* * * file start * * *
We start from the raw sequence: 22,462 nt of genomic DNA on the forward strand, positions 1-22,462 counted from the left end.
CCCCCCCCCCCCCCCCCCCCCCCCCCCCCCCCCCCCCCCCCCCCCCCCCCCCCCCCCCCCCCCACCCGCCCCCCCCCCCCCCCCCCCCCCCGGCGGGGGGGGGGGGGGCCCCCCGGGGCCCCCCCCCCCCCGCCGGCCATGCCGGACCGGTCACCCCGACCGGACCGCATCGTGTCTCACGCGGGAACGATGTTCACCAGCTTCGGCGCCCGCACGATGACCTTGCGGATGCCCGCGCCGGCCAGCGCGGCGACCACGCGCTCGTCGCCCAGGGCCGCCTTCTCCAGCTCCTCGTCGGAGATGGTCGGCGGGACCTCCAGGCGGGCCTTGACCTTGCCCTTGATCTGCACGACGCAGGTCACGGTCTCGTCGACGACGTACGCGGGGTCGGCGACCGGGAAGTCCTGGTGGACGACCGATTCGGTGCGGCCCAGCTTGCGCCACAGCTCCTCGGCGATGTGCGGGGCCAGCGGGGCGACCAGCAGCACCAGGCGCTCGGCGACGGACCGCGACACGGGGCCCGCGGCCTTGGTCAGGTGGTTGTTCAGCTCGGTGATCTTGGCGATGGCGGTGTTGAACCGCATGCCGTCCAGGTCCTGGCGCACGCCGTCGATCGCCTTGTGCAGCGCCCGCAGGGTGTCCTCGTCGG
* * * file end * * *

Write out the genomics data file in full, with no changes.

We start from the raw sequence: 22,462 nt of genomic DNA on the forward strand, positions 1-22,462 counted from the left end.
CCCCCCCCCCCCCCCCCCCCCCCCCCCCCCCCCCCCCCCCCCCCCCCCCCCCCCCCCCCCCCCACCCGCCCCCCCCCCCCCCCCCCCCCCCGGCGGGGGGGGGGGGGGCCCCCCGGGGCCCCCCCCCCCCCGCCGGCCATGCCGGACCGGTCACCCCGACCGGACCGCATCGTGTCTCACGCGGGAACGATGTTCACCAGCTTCGGCGCCCGCACGATGACCTTGCGGATGCCCGCGCCGGCCAGCGCGGCGACCACGCGCTCGTCGCCCAGGGCCGCCTTCTCCAGCTCCTCGTCGGAGATGGTCGGCGGGACCTCCAGGCGGGCCTTGACCTTGCCCTTGATCTGCACGACGCAGGTCACGGTCTCGTCGACGACGTACGCGGGGTCGGCGACCGGGAAGTCCTGGTGGACGACCGATTCGGTGCGGCCCAGCTTGCGCCACAGCTCCTCGGCGATGTGCGGGGCCAGCGGGGCGACCAGCAGCACCAGGCGCTCGGCGACGGACCGCGACACGGGGCCCGCGGCCTTGGTCAGGTGGTTGTTCAGCTCGGTGATCTTGGCGATGGCGGTGTTGAACCGCATGCCGTCCAGGTCCTGGCGCACGCCGTCGATCGCCTTGTGCAGCGCCCGCAGGGTGTCCTCGTCGG